You know what struck me the most about this week’s flashback sequences? The confrontation in the club was nicely photographed, and very “comic book” without going over the top. The colors helped. But it was also little things like the framing of the shot when Maseo presents the vial of Omega.

That was also the sleeper action sequence of the last few weeks. Maseo with the drink tray got a whoop out of me. Really fun. The most fun we’ve had in Hong Kong all season, to tell you the truth. Plus, it felt like a few things got resolved. We now understand why Tatsu doesn’t hate Oliver anymore, for example. There’s hope for this stuff yet!

DC Universe Watchtower

– Thea was reading a Brad Meltzer novel. Mr. Meltzer wrote Identity Crisis, a Justice League story that helped put Green Arrow a little closer to DC’s a-list again, and also heavily featured Ray Palmer. I find it a little over-serious, myself, but you can see how that set the tone for things like this show. He also wrote a longer run on Justice League that put Roy Harper in the spotlight. The dude knows his DC lore.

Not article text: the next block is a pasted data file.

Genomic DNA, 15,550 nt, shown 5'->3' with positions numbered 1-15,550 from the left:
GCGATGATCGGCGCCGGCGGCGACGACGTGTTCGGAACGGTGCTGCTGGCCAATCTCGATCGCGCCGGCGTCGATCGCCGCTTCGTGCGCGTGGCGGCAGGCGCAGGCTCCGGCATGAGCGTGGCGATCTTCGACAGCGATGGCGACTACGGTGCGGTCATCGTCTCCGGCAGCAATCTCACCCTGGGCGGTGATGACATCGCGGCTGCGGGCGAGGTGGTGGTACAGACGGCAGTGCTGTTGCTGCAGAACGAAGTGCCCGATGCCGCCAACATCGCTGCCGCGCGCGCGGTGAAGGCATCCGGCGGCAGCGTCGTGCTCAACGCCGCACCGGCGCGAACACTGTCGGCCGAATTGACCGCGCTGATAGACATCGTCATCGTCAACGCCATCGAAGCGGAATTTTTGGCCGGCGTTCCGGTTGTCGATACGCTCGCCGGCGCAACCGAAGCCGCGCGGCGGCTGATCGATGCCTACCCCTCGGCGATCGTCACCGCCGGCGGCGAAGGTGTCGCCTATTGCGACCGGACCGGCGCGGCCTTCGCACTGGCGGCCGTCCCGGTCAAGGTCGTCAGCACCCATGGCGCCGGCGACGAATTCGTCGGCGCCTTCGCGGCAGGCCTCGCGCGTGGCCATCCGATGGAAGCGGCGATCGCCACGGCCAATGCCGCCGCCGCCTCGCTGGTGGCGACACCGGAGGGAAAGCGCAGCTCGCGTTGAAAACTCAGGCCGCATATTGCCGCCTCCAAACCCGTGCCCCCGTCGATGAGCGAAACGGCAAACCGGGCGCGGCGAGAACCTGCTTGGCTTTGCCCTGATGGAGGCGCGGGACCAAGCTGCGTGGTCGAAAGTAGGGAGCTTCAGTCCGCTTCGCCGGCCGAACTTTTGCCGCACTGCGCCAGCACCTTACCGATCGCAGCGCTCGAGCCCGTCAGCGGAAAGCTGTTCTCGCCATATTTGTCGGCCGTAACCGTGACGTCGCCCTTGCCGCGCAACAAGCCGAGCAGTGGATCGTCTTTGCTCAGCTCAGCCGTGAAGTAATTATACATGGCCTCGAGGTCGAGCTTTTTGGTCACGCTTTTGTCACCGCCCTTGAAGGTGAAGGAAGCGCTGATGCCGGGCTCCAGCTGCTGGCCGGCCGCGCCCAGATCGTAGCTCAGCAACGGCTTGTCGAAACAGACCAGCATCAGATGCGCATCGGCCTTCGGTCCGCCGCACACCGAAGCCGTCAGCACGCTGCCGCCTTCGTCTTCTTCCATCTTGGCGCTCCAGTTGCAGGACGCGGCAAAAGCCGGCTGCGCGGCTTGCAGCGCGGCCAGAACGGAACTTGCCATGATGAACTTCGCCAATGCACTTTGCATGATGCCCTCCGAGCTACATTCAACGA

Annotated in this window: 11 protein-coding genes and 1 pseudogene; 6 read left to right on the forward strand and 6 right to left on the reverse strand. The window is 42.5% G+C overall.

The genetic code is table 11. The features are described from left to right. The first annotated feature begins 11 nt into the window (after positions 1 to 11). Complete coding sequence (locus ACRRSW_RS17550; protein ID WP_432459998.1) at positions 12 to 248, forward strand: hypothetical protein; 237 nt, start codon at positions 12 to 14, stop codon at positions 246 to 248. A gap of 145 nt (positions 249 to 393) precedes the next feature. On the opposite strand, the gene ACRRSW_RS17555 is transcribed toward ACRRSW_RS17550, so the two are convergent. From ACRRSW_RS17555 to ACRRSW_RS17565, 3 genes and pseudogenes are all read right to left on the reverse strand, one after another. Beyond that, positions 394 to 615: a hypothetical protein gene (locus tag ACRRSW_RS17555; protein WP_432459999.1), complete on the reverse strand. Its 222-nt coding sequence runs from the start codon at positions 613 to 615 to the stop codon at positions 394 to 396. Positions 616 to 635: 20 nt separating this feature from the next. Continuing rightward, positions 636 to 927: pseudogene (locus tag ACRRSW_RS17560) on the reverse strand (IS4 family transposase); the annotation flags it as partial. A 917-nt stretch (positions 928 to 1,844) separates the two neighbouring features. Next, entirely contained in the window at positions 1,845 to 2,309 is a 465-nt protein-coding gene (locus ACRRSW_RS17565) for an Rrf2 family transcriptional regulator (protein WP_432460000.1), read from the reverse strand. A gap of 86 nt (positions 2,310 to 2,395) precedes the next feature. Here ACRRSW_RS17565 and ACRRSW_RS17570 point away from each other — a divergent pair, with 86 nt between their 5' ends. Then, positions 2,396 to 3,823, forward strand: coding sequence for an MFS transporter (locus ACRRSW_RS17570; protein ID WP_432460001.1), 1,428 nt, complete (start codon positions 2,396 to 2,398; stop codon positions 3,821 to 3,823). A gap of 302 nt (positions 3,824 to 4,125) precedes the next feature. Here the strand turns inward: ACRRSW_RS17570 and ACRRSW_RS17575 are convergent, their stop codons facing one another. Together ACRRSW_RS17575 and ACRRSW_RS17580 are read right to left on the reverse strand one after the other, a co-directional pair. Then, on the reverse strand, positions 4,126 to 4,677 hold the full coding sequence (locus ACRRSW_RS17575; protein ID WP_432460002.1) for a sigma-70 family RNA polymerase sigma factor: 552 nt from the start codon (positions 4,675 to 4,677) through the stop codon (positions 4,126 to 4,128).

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– That Julius Caesar “Act 5, Scene 2” thing was a 52 reference that was roughly as subtle as a heart attack. Honestly, that play is so full of macho posturing that they could have pulled dialogue from virtually any act/scene to put in Brick’s mouth. It just happened to be appropriate here, but they could have written around that regardless of what was contained within those magic numbers.

Rating:

3.5 out of 5